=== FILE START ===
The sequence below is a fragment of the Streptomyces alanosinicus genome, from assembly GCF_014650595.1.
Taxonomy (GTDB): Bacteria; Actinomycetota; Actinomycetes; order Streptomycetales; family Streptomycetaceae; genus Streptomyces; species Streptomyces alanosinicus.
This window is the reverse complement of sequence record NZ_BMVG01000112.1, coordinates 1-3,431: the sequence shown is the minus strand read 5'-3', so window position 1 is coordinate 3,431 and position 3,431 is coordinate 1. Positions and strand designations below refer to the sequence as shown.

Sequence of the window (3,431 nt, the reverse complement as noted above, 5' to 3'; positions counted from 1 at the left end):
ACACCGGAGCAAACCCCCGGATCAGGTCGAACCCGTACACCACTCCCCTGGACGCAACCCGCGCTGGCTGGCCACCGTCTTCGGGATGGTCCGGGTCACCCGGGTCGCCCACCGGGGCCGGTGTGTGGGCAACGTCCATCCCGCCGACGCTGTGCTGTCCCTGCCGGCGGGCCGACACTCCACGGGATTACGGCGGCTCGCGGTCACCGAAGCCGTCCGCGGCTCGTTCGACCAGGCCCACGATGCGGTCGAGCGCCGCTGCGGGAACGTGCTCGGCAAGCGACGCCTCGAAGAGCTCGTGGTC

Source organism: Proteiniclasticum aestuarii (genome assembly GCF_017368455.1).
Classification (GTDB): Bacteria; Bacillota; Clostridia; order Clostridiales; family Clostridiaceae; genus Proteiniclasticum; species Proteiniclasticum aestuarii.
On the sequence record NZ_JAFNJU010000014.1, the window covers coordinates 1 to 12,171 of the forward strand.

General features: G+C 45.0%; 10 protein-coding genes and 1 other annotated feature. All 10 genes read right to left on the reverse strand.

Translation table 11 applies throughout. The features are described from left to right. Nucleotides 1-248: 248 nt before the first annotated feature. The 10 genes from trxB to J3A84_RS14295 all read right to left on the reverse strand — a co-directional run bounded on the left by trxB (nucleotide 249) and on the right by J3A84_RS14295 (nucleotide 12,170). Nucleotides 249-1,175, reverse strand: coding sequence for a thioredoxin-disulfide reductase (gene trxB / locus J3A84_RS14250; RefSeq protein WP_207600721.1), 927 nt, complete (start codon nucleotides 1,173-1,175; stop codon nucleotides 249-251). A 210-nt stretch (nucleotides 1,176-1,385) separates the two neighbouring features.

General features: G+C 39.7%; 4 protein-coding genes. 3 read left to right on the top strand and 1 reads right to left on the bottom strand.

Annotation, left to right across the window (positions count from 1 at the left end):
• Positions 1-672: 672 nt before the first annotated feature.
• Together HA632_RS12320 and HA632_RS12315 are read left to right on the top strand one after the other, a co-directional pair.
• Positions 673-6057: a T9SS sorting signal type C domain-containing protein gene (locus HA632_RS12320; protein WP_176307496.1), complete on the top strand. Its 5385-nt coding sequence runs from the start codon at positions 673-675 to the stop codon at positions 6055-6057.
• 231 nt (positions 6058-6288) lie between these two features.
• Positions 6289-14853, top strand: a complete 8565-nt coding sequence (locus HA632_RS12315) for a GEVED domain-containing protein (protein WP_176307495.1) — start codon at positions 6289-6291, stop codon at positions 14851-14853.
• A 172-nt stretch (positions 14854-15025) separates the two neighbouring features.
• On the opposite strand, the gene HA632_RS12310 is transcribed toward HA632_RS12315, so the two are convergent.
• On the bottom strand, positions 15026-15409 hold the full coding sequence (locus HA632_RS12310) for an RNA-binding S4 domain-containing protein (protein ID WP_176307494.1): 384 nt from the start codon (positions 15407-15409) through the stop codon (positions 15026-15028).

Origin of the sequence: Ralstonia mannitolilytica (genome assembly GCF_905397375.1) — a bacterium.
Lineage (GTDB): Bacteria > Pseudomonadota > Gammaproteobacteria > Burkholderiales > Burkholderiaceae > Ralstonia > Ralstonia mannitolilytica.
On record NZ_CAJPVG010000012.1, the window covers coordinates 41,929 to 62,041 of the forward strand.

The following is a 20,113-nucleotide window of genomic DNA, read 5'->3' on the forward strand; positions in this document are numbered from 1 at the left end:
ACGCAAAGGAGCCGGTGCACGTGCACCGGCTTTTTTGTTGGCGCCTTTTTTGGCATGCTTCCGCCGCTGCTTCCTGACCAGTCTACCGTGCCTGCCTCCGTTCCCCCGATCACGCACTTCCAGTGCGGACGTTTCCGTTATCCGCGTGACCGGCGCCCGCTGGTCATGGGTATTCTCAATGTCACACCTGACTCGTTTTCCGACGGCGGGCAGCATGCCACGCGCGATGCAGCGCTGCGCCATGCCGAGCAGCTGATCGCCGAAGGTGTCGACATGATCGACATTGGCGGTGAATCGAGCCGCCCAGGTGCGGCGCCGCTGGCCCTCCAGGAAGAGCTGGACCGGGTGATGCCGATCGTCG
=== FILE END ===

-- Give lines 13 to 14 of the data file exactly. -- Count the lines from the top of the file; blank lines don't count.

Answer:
• Positions 1-672: 672 nt before the first annotated feature.
• Together HA632_RS12320 and HA632_RS12315 are read left to right on the top strand one after the other, a co-directional pair.